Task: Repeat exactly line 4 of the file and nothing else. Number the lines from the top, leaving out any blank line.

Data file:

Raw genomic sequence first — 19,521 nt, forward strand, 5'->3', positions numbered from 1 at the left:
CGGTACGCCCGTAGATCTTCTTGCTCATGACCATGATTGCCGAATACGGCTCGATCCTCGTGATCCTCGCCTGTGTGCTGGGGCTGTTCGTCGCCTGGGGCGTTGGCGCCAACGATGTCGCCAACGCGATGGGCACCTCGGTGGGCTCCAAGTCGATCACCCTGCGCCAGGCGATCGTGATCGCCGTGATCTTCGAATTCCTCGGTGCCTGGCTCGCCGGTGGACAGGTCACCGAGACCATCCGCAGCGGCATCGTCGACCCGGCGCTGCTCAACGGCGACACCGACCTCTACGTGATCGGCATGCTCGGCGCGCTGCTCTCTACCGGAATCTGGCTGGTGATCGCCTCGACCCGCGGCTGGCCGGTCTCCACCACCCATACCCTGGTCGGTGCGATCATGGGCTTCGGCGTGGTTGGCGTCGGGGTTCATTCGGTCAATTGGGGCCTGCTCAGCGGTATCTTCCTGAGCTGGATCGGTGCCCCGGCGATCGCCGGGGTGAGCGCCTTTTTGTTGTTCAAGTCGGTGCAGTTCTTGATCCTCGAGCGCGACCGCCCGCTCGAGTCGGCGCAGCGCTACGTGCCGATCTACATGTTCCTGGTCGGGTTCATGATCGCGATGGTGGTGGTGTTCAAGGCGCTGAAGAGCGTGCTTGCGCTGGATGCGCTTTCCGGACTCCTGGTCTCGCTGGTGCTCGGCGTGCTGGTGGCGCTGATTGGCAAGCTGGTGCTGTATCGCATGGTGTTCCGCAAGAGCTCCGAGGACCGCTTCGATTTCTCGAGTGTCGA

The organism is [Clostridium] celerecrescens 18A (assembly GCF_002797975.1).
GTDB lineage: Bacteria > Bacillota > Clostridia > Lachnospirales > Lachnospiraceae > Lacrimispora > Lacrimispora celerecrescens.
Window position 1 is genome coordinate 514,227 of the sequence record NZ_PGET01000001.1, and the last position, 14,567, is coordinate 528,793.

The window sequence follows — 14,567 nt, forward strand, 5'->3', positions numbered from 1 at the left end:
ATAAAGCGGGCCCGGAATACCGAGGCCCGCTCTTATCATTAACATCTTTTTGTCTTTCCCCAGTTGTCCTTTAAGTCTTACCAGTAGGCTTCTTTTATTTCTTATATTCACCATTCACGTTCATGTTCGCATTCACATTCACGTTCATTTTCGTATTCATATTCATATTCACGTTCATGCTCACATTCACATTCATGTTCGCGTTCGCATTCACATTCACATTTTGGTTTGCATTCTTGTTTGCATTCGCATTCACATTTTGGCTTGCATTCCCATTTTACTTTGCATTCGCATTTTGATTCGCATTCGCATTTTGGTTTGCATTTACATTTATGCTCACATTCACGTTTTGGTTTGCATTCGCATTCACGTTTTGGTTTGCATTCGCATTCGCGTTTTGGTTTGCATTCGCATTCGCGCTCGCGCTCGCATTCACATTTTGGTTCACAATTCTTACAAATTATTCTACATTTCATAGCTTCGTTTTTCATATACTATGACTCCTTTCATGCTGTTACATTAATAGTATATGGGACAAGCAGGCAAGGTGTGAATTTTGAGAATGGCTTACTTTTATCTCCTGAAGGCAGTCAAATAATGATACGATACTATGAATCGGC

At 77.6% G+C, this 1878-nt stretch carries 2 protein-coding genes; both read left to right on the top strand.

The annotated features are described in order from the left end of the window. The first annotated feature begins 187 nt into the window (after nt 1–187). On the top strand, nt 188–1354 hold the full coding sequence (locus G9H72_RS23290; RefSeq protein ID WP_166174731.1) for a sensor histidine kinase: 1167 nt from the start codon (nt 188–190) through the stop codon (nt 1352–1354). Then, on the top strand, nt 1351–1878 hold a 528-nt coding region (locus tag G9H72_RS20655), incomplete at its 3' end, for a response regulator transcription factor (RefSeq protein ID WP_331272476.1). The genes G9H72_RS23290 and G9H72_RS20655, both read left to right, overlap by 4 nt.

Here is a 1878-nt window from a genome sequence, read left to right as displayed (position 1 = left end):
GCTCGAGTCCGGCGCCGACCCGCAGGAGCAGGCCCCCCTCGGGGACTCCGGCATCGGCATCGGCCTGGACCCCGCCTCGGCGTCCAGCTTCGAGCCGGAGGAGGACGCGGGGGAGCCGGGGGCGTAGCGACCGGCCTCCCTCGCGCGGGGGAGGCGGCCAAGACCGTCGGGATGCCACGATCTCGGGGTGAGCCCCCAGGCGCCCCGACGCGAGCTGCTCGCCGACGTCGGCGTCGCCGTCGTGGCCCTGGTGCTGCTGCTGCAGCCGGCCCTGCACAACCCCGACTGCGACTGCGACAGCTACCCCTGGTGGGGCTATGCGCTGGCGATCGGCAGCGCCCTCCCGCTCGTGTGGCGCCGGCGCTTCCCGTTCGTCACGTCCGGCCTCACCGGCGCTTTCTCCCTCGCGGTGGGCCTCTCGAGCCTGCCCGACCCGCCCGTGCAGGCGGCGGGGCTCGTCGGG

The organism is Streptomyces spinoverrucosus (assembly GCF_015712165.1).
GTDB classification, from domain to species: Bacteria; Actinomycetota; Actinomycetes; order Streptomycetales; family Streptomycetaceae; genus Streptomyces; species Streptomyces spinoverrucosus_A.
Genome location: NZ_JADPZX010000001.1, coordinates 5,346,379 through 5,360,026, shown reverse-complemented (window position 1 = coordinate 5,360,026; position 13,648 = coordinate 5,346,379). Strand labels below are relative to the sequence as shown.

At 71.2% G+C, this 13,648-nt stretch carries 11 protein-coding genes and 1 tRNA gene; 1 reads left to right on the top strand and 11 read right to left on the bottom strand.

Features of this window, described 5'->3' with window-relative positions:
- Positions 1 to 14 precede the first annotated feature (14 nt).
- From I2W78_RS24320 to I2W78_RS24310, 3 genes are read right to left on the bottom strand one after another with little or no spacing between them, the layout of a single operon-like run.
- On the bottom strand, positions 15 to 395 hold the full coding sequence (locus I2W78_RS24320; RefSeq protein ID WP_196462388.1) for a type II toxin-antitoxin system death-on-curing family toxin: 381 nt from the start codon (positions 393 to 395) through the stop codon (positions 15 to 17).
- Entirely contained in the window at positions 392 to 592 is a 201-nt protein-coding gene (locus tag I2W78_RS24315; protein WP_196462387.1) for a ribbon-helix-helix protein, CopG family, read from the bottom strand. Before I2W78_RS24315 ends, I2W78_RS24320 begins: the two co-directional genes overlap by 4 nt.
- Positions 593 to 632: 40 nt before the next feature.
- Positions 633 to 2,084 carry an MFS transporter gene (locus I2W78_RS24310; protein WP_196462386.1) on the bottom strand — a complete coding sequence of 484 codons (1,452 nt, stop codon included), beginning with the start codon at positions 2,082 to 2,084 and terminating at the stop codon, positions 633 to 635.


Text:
GTDB lineage: Bacteria > Bacillota > Clostridia > Lachnospirales > Lachnospiraceae > Lacrimispora > Lacrimispora celerecrescens.